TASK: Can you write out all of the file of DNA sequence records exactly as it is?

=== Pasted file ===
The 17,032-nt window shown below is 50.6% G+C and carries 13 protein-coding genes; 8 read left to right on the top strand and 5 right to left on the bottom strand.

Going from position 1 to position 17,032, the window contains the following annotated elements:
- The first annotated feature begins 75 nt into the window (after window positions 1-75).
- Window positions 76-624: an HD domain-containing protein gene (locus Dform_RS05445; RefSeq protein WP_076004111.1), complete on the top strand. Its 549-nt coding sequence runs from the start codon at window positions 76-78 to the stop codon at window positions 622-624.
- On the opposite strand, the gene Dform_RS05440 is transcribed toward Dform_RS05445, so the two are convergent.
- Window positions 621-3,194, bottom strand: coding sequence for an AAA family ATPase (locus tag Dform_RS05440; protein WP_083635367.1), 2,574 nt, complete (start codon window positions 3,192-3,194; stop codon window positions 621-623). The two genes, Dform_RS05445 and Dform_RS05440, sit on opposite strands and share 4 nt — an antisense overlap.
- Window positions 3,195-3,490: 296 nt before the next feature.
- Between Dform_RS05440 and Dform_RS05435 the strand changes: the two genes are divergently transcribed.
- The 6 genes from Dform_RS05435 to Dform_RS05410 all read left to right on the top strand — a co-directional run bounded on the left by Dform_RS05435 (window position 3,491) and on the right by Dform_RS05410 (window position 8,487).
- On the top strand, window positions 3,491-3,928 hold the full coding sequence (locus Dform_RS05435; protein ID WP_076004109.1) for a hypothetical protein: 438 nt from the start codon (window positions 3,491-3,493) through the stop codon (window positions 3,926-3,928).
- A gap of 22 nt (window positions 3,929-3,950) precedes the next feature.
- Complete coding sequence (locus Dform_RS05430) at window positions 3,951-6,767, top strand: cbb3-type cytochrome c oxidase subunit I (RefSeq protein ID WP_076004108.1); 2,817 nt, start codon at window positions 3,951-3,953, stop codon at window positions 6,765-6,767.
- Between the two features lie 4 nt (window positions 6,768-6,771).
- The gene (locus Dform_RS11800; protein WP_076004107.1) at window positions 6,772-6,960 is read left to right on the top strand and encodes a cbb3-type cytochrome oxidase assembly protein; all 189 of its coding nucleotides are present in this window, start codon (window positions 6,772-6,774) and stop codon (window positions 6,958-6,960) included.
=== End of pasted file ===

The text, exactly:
The 17,032-nt window shown below is 50.6% G+C and carries 13 protein-coding genes; 8 read left to right on the top strand and 5 right to left on the bottom strand.

Going from position 1 to position 17,032, the window contains the following annotated elements:
- The first annotated feature begins 75 nt into the window (after window positions 1-75).
- Window positions 76-624: an HD domain-containing protein gene (locus Dform_RS05445; RefSeq protein WP_076004111.1), complete on the top strand. Its 549-nt coding sequence runs from the start codon at window positions 76-78 to the stop codon at window positions 622-624.
- On the opposite strand, the gene Dform_RS05440 is transcribed toward Dform_RS05445, so the two are convergent.
- Window positions 621-3,194, bottom strand: coding sequence for an AAA family ATPase (locus tag Dform_RS05440; protein WP_083635367.1), 2,574 nt, complete (start codon window positions 3,192-3,194; stop codon window positions 621-623). The two genes, Dform_RS05445 and Dform_RS05440, sit on opposite strands and share 4 nt — an antisense overlap.
- Window positions 3,195-3,490: 296 nt before the next feature.
- Between Dform_RS05440 and Dform_RS05435 the strand changes: the two genes are divergently transcribed.
- The 6 genes from Dform_RS05435 to Dform_RS05410 all read left to right on the top strand — a co-directional run bounded on the left by Dform_RS05435 (window position 3,491) and on the right by Dform_RS05410 (window position 8,487).
- On the top strand, window positions 3,491-3,928 hold the full coding sequence (locus Dform_RS05435; protein ID WP_076004109.1) for a hypothetical protein: 438 nt from the start codon (window positions 3,491-3,493) through the stop codon (window positions 3,926-3,928).
- A gap of 22 nt (window positions 3,929-3,950) precedes the next feature.
- Complete coding sequence (locus Dform_RS05430) at window positions 3,951-6,767, top strand: cbb3-type cytochrome c oxidase subunit I (RefSeq protein ID WP_076004108.1); 2,817 nt, start codon at window positions 3,951-3,953, stop codon at window positions 6,765-6,767.
- Between the two features lie 4 nt (window positions 6,768-6,771).
- The gene (locus Dform_RS11800; protein WP_076004107.1) at window positions 6,772-6,960 is read left to right on the top strand and encodes a cbb3-type cytochrome oxidase assembly protein; all 189 of its coding nucleotides are present in this window, start codon (window positions 6,772-6,774) and stop codon (window positions 6,958-6,960) included.